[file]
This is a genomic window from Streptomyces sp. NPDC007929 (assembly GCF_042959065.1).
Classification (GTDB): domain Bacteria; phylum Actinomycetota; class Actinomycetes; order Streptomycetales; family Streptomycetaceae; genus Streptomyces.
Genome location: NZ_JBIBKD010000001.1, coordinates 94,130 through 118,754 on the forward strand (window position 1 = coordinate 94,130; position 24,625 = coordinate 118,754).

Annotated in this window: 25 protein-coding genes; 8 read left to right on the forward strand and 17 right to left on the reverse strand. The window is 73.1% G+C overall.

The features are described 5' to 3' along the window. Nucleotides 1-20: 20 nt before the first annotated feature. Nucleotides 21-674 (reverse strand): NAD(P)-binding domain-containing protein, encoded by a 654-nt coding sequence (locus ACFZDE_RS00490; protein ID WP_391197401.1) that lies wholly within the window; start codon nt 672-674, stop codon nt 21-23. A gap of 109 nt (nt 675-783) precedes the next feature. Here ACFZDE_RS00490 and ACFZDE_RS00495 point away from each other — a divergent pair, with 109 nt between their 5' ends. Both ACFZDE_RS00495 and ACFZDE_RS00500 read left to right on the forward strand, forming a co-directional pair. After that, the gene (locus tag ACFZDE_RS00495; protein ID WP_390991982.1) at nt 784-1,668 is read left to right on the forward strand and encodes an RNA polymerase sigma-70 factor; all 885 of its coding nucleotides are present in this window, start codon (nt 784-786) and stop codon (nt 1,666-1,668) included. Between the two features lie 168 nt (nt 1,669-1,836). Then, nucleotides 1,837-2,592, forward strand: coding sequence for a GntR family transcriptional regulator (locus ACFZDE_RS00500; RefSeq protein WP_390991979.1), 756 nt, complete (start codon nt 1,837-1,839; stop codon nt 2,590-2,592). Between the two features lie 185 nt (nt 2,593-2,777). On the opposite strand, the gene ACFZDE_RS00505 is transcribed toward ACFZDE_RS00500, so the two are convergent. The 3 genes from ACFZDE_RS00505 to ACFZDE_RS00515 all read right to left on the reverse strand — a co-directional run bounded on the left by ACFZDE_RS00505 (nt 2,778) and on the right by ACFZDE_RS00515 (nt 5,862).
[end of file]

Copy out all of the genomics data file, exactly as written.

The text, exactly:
This is a genomic window from Streptomyces sp. NPDC007929 (assembly GCF_042959065.1).
Classification (GTDB): domain Bacteria; phylum Actinomycetota; class Actinomycetes; order Streptomycetales; family Streptomycetaceae; genus Streptomyces.
Genome location: NZ_JBIBKD010000001.1, coordinates 94,130 through 118,754 on the forward strand (window position 1 = coordinate 94,130; position 24,625 = coordinate 118,754).

Annotated in this window: 25 protein-coding genes; 8 read left to right on the forward strand and 17 right to left on the reverse strand. The window is 73.1% G+C overall.

The features are described 5' to 3' along the window. Nucleotides 1-20: 20 nt before the first annotated feature. Nucleotides 21-674 (reverse strand): NAD(P)-binding domain-containing protein, encoded by a 654-nt coding sequence (locus ACFZDE_RS00490; protein ID WP_391197401.1) that lies wholly within the window; start codon nt 672-674, stop codon nt 21-23. A gap of 109 nt (nt 675-783) precedes the next feature. Here ACFZDE_RS00490 and ACFZDE_RS00495 point away from each other — a divergent pair, with 109 nt between their 5' ends. Both ACFZDE_RS00495 and ACFZDE_RS00500 read left to right on the forward strand, forming a co-directional pair. After that, the gene (locus tag ACFZDE_RS00495; protein ID WP_390991982.1) at nt 784-1,668 is read left to right on the forward strand and encodes an RNA polymerase sigma-70 factor; all 885 of its coding nucleotides are present in this window, start codon (nt 784-786) and stop codon (nt 1,666-1,668) included. Between the two features lie 168 nt (nt 1,669-1,836). Then, nucleotides 1,837-2,592, forward strand: coding sequence for a GntR family transcriptional regulator (locus ACFZDE_RS00500; RefSeq protein WP_390991979.1), 756 nt, complete (start codon nt 1,837-1,839; stop codon nt 2,590-2,592). Between the two features lie 185 nt (nt 2,593-2,777). On the opposite strand, the gene ACFZDE_RS00505 is transcribed toward ACFZDE_RS00500, so the two are convergent. The 3 genes from ACFZDE_RS00505 to ACFZDE_RS00515 all read right to left on the reverse strand — a co-directional run bounded on the left by ACFZDE_RS00505 (nt 2,778) and on the right by ACFZDE_RS00515 (nt 5,862).